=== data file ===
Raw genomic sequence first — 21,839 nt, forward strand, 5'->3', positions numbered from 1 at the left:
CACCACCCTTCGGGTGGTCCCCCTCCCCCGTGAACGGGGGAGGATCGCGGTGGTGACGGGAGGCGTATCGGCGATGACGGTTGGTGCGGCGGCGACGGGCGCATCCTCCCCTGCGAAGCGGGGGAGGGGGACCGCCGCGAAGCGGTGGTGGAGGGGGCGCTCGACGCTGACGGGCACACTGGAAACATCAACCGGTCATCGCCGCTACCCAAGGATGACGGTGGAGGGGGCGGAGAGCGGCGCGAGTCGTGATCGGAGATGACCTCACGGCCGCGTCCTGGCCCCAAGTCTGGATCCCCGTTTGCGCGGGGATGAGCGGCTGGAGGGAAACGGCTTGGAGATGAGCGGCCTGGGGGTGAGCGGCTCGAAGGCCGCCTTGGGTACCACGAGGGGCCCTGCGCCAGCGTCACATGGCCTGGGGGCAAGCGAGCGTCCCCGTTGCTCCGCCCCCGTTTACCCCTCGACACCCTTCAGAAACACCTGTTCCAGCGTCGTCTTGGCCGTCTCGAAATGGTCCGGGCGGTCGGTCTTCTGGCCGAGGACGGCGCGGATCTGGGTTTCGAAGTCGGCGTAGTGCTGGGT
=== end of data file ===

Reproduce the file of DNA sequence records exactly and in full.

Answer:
Raw genomic sequence first — 21,839 nt, forward strand, 5'->3', positions numbered from 1 at the left:
CACCACCCTTCGGGTGGTCCCCCTCCCCCGTGAACGGGGGAGGATCGCGGTGGTGACGGGAGGCGTATCGGCGATGACGGTTGGTGCGGCGGCGACGGGCGCATCCTCCCCTGCGAAGCGGGGGAGGGGGACCGCCGCGAAGCGGTGGTGGAGGGGGCGCTCGACGCTGACGGGCACACTGGAAACATCAACCGGTCATCGCCGCTACCCAAGGATGACGGTGGAGGGGGCGGAGAGCGGCGCGAGTCGTGATCGGAGATGACCTCACGGCCGCGTCCTGGCCCCAAGTCTGGATCCCCGTTTGCGCGGGGATGAGCGGCTGGAGGGAAACGGCTTGGAGATGAGCGGCCTGGGGGTGAGCGGCTCGAAGGCCGCCTTGGGTACCACGAGGGGCCCTGCGCCAGCGTCACATGGCCTGGGGGCAAGCGAGCGTCCCCGTTGCTCCGCCCCCGTTTACCCCTCGACACCCTTCAGAAACACCTGTTCCAGCGTCGTCTTGGCCGTCTCGAAATGGTCCGGGCGGTCGGTCTTCTGGCCGAGGACGGCGCGGATCTGGGTTTCGAAGTCGGCGTAGTGCTGGGT